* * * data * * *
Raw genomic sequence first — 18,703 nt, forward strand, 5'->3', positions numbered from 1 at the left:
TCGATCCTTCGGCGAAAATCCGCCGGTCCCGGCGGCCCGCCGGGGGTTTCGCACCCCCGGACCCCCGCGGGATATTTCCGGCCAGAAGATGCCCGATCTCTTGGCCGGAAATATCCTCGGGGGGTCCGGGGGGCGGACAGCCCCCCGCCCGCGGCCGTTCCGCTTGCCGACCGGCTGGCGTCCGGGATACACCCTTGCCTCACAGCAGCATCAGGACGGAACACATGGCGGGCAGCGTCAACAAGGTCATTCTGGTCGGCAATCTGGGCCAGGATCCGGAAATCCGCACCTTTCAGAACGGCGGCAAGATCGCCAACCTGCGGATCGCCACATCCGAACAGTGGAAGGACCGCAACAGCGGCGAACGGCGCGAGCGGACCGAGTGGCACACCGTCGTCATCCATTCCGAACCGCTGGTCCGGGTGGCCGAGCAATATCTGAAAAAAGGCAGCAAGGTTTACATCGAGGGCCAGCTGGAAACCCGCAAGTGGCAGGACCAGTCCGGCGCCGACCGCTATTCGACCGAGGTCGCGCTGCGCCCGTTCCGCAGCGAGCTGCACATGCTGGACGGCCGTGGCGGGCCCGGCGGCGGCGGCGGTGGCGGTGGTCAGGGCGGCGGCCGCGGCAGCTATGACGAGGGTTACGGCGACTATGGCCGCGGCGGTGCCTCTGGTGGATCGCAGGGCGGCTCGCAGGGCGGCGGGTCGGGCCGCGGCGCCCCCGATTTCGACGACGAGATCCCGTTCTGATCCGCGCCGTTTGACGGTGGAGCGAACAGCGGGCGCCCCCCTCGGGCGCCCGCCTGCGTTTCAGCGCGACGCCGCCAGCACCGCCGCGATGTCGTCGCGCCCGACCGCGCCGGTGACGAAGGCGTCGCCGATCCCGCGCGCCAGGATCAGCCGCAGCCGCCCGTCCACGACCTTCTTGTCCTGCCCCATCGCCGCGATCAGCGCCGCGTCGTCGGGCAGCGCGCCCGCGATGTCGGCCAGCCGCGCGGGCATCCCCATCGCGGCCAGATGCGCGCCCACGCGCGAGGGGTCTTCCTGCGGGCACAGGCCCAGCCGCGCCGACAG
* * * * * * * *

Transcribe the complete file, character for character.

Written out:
Raw genomic sequence first — 18,703 nt, forward strand, 5'->3', positions numbered from 1 at the left:
TCGATCCTTCGGCGAAAATCCGCCGGTCCCGGCGGCCCGCCGGGGGTTTCGCACCCCCGGACCCCCGCGGGATATTTCCGGCCAGAAGATGCCCGATCTCTTGGCCGGAAATATCCTCGGGGGGTCCGGGGGGCGGACAGCCCCCCGCCCGCGGCCGTTCCGCTTGCCGACCGGCTGGCGTCCGGGATACACCCTTGCCTCACAGCAGCATCAGGACGGAACACATGGCGGGCAGCGTCAACAAGGTCATTCTGGTCGGCAATCTGGGCCAGGATCCGGAAATCCGCACCTTTCAGAACGGCGGCAAGATCGCCAACCTGCGGATCGCCACATCCGAACAGTGGAAGGACCGCAACAGCGGCGAACGGCGCGAGCGGACCGAGTGGCACACCGTCGTCATCCATTCCGAACCGCTGGTCCGGGTGGCCGAGCAATATCTGAAAAAAGGCAGCAAGGTTTACATCGAGGGCCAGCTGGAAACCCGCAAGTGGCAGGACCAGTCCGGCGCCGACCGCTATTCGACCGAGGTCGCGCTGCGCCCGTTCCGCAGCGAGCTGCACATGCTGGACGGCCGTGGCGGGCCCGGCGGCGGCGGCGGTGGCGGTGGTCAGGGCGGCGGCCGCGGCAGCTATGACGAGGGTTACGGCGACTATGGCCGCGGCGGTGCCTCTGGTGGATCGCAGGGCGGCTCGCAGGGCGGCGGGTCGGGCCGCGGCGCCCCCGATTTCGACGACGAGATCCCGTTCTGATCCGCGCCGTTTGACGGTGGAGCGAACAGCGGGCGCCCCCCTCGGGCGCCCGCCTGCGTTTCAGCGCGACGCCGCCAGCACCGCCGCGATGTCGTCGCGCCCGACCGCGCCGGTGACGAAGGCGTCGCCGATCCCGCGCGCCAGGATCAGCCGCAGCCGCCCGTCCACGACCTTCTTGTCCTGCCCCATCGCCGCGATCAGCGCCGCGTCGTCGGGCAGCGCGCCCGCGATGTCGGCCAGCCGCGCGGGCATCCCCATCGCGGCCAGATGCGCGCCCACGCGCGAGGGGTCTTCCTGCGGGCACAGGCCCAGCCGCGCCGACAG